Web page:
The Maya defend their homeland!
It is unclear what year or who exactly was the first Europeans to explore the area that would later become the nation of Belize. The first Europeans to be active in this area were the Spanish. Assad Shoman in his book “A History of Beilize in 13 Chapters” cites Grant Jones as saying that the earliest possible date for Spanish activities in this land that would later become Belize was around 1508.
Around the estimated time of Spanish contact with the Maya in this immediate area there were three major Maya provinces. These provinces included Chaktemal, Dzuluinicob and Manche Chol. The Maya occupants of these provinces reacted the same as their neighbours towards the incursion of Spanish invasion to their land, they fought back.
One of the most famous Maya leader to emerge from this fighting was Maya leader of the province of Chaktemal, Nachancan. Nachancan along with his Spanish son-in-law Guerrero lead a successful battle against the first attempts by Spanish invasions under Alonso Davila. It is said that when Davila sent a messenger to get tribute from Nachancan, he sent back a message to Davila that the only tribute he would give to the Spanish would be turkeys in the shapes of spears and corn in the shape of arrows. Davila’s attempt was a failure after Nachancan lead his people to abandon the city to trick Davila and his men to thinking they can occupy the city without resistance. What the Maya then did after Davila declared Chaktemal to be a new Spanish settlement [named Villa Real] was to launch a series of guerrilla raids on the Spanish, expelling them from the land and forcing them to move south.
Eventually major Maya centres like Chaktemal, Lamani and Tipu were invaded by expeditions under the command of Spanish Gaspar Pacheco. These raids began in 1544. Assad Shoman cites one Spanish priest accounts of what the behaviour of these Spanish were like towards the Maya in their quest to take their homeland away from them.
“A Spanish priest wrote of Alonso [Alonso was Gaspar Pacheco nephew] to the Crown in 1548: ‘This captain, with his own hands, committed outrages: he killed many with the garrotte… tying them to stakes, he cut the breasts off many women, and hands, noses and ears off the men, and tied squashes to the feet of women and threw them in the lakes to drown merely to amuse himself’.” [Shoman – A history of Belize in 13 Chapters- p 9]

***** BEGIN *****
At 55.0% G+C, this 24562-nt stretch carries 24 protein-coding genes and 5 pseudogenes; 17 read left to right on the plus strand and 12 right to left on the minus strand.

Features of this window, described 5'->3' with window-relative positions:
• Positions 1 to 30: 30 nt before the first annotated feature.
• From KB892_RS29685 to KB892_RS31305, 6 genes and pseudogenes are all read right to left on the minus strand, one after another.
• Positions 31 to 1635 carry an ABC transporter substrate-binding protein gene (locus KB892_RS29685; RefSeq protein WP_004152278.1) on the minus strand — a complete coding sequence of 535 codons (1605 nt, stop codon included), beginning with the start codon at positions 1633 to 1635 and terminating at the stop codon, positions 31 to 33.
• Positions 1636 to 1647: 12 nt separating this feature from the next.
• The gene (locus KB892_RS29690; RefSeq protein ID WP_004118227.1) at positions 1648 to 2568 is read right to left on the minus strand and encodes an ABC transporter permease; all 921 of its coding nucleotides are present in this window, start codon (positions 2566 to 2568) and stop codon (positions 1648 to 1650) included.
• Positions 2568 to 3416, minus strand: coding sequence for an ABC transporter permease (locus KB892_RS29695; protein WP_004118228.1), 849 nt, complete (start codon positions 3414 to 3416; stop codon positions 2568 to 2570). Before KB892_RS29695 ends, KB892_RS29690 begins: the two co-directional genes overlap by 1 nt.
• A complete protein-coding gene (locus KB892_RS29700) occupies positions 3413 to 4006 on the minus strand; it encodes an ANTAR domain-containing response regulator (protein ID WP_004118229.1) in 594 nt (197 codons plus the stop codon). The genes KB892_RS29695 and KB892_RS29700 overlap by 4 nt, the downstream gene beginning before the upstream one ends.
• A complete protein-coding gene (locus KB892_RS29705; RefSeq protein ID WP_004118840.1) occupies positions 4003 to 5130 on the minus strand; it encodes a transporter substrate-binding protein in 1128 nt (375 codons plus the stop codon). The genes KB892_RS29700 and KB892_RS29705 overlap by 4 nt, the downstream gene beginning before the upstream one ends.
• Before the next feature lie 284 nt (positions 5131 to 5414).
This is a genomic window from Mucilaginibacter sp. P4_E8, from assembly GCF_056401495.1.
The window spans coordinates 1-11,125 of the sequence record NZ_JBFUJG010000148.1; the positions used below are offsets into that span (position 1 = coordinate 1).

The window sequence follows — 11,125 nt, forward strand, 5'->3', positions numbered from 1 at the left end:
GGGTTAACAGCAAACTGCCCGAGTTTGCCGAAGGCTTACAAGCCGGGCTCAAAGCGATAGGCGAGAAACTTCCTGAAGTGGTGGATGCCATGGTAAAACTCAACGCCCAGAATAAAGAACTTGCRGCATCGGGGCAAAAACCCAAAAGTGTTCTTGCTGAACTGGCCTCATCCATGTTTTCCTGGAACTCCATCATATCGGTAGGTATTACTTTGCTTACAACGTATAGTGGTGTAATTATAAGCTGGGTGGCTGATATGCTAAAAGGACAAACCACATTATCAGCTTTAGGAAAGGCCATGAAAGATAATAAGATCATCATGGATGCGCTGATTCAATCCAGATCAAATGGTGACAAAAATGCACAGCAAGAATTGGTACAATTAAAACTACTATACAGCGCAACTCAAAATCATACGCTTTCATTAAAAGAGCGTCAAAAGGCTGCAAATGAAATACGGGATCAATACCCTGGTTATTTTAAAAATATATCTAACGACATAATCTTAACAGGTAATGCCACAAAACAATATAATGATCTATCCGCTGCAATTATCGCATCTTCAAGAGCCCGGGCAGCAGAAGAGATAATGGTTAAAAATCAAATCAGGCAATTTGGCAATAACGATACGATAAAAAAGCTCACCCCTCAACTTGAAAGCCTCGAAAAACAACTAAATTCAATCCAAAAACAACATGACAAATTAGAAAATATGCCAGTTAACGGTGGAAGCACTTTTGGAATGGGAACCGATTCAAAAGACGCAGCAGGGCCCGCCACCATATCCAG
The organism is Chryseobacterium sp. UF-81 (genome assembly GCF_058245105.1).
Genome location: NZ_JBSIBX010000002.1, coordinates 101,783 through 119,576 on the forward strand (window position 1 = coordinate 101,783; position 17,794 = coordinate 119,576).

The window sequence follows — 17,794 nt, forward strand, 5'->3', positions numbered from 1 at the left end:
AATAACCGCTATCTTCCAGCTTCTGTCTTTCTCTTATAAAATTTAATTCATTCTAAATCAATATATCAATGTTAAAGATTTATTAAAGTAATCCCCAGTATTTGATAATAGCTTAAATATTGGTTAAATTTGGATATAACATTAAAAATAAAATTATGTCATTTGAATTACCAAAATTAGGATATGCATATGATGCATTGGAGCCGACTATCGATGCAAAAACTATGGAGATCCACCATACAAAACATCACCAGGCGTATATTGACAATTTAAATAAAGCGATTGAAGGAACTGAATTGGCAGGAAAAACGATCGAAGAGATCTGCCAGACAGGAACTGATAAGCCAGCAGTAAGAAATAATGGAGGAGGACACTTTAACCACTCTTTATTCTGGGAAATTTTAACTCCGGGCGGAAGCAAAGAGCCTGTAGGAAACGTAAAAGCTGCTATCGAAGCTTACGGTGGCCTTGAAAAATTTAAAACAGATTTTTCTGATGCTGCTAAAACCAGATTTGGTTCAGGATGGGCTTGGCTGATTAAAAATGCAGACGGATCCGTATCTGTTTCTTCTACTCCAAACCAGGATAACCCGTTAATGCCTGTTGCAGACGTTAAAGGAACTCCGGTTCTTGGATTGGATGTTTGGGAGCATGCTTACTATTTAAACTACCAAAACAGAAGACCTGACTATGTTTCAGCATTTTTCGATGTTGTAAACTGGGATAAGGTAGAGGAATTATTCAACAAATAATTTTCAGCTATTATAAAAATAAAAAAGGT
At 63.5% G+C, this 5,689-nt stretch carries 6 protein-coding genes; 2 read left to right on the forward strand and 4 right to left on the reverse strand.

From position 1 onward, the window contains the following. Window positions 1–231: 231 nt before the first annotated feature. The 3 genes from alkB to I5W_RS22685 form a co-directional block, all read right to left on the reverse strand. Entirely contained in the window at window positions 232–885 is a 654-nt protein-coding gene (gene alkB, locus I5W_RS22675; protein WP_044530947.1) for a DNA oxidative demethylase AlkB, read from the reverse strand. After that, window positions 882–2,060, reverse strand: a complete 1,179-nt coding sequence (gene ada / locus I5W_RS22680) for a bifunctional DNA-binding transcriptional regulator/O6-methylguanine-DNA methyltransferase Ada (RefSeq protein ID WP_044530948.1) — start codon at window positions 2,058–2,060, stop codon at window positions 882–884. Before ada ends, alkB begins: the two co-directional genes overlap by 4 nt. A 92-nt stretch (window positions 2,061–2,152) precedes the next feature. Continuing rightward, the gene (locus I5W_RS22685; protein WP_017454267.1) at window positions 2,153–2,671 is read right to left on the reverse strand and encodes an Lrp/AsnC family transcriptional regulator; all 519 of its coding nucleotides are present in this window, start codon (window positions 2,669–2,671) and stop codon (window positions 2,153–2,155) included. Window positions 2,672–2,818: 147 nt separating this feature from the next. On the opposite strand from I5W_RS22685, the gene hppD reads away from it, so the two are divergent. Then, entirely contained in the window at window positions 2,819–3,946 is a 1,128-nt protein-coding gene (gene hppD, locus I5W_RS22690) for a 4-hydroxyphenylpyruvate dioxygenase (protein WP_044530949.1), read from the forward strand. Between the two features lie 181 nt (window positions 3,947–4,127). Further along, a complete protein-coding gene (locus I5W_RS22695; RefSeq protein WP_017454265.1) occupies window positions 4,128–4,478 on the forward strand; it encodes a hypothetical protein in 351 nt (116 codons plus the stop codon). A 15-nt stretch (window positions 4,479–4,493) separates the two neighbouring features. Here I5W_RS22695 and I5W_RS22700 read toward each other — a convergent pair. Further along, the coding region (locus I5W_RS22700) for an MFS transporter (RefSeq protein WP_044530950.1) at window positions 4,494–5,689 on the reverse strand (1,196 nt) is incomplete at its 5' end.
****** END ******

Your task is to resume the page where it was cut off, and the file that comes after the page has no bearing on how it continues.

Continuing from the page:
The Maya were very resilient at fighting back against Spanish encroachment to their freedom and sovereignty. Maya communities like Lamani, Chaktemal, Tipu, and Tayasal fought back consistently against Spanish invasion and rule. Some resistance included face to face combat, other instances the Maya would burn down the Catholic churches built by the Spanish to force them to convert to Christianity and in some cases the Maya would leave the area that fell under direct Spanish rule and migrate to places not so directly controlled by Spanish.
British colonialist when writing our history argued that by the time the British got here in this area in the early 1700, the land had long been abandoned by the Spanish and the Maya, but we now know that was a lie in the case of the Maya. Yes the British did not encounter much Maya activity around St. Georges Cay (then name Cayo Cosina) and what would later be Belize City, but as they ventured more inland the frequency of encounters with Maya communities began increasing, an argument against the claim that the Maya didn’t still occupy this land. In the case of not encountering the Spanish having established settlements in this area, that is because the Maya fought them off and the eventual lack of economic interest from the Spanish to this area.